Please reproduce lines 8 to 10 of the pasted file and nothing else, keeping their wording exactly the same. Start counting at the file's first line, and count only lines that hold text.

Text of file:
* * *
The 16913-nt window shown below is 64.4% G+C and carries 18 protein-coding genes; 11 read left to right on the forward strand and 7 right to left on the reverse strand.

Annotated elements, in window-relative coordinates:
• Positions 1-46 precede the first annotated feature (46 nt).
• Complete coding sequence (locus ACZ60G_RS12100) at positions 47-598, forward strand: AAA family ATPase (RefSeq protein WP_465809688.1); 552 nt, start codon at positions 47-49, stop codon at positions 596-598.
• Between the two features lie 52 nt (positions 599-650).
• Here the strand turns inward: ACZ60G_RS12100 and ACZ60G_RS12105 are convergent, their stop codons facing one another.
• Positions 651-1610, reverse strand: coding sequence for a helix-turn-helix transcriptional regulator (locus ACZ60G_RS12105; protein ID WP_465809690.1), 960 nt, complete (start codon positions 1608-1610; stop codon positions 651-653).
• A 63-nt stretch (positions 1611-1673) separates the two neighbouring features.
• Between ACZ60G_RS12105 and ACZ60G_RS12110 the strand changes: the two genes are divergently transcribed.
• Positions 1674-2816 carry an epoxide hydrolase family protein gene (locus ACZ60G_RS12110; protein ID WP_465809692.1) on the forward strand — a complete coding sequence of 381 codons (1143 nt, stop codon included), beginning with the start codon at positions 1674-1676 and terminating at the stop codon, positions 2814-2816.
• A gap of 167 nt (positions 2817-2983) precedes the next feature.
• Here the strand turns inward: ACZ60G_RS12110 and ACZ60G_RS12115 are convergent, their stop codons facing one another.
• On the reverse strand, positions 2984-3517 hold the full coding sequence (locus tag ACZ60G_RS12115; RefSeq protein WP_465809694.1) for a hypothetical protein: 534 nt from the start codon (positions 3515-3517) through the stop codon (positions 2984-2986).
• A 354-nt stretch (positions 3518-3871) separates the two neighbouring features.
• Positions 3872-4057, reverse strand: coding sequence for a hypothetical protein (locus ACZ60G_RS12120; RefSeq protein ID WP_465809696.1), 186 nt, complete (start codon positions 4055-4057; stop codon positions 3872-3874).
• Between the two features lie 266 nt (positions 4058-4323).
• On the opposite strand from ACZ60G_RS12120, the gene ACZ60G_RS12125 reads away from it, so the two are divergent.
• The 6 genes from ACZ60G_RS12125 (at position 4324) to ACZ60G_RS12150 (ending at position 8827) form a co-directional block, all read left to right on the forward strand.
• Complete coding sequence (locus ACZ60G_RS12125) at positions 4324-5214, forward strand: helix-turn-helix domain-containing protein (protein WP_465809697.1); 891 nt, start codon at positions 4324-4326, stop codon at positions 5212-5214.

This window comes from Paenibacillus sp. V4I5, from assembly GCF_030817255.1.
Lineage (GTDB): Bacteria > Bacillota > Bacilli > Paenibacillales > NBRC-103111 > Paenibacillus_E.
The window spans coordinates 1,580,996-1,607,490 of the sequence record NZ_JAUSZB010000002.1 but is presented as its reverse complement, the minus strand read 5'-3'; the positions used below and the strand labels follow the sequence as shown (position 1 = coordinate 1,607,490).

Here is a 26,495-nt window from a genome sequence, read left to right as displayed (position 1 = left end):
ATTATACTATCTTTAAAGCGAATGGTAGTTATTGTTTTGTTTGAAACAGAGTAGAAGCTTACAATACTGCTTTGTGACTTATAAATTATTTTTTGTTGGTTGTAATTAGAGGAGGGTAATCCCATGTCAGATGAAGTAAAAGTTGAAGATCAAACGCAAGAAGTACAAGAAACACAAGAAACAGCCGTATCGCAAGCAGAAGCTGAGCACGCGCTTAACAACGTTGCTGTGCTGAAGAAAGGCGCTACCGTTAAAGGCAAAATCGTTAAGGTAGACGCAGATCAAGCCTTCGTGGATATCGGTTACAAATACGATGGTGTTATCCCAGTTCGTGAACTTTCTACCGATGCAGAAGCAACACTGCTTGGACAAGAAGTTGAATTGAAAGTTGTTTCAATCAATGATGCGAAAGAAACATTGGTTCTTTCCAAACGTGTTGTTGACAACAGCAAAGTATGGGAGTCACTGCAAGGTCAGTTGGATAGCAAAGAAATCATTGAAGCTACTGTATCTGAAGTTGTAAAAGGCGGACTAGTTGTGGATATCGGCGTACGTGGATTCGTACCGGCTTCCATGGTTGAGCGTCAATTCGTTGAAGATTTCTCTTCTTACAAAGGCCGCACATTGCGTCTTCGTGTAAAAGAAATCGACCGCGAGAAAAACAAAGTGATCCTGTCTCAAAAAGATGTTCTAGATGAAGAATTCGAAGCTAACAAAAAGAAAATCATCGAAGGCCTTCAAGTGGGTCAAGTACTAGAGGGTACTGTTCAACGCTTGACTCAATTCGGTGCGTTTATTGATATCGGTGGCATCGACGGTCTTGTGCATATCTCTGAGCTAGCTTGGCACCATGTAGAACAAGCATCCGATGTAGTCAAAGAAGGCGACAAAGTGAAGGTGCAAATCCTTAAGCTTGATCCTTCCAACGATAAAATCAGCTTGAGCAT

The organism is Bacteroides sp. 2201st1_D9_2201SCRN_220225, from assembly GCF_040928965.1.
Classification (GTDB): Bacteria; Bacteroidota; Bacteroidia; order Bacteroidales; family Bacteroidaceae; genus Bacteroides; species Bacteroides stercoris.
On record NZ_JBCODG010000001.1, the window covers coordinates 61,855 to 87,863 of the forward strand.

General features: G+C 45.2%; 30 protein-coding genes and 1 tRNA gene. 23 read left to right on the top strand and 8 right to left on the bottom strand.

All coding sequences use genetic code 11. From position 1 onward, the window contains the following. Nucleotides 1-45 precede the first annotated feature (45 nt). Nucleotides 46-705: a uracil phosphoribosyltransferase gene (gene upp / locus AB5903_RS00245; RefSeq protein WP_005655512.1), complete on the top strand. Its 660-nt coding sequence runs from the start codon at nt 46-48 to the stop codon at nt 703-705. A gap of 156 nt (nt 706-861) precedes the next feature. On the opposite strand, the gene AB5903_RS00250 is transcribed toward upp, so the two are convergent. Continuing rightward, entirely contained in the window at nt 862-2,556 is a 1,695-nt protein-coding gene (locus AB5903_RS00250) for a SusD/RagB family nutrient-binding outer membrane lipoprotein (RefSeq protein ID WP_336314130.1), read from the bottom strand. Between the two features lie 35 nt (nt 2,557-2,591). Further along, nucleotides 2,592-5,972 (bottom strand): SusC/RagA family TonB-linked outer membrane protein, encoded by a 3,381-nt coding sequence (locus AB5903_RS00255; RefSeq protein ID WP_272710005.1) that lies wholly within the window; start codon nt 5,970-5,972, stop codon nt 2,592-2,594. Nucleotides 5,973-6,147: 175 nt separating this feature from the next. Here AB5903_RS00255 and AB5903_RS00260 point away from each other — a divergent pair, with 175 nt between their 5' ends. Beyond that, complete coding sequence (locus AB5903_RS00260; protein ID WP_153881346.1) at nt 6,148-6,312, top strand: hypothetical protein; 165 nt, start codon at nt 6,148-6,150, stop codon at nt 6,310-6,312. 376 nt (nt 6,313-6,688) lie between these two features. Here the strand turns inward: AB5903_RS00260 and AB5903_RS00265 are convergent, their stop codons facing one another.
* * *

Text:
• A 63-nt stretch (positions 1611-1673) separates the two neighbouring features.
• Between ACZ60G_RS12105 and ACZ60G_RS12110 the strand changes: the two genes are divergently transcribed.
• Positions 1674-2816 carry an epoxide hydrolase family protein gene (locus ACZ60G_RS12110; protein ID WP_465809692.1) on the forward strand — a complete coding sequence of 381 codons (1143 nt, stop codon included), beginning with the start codon at positions 1674-1676 and terminating at the stop codon, positions 2814-2816.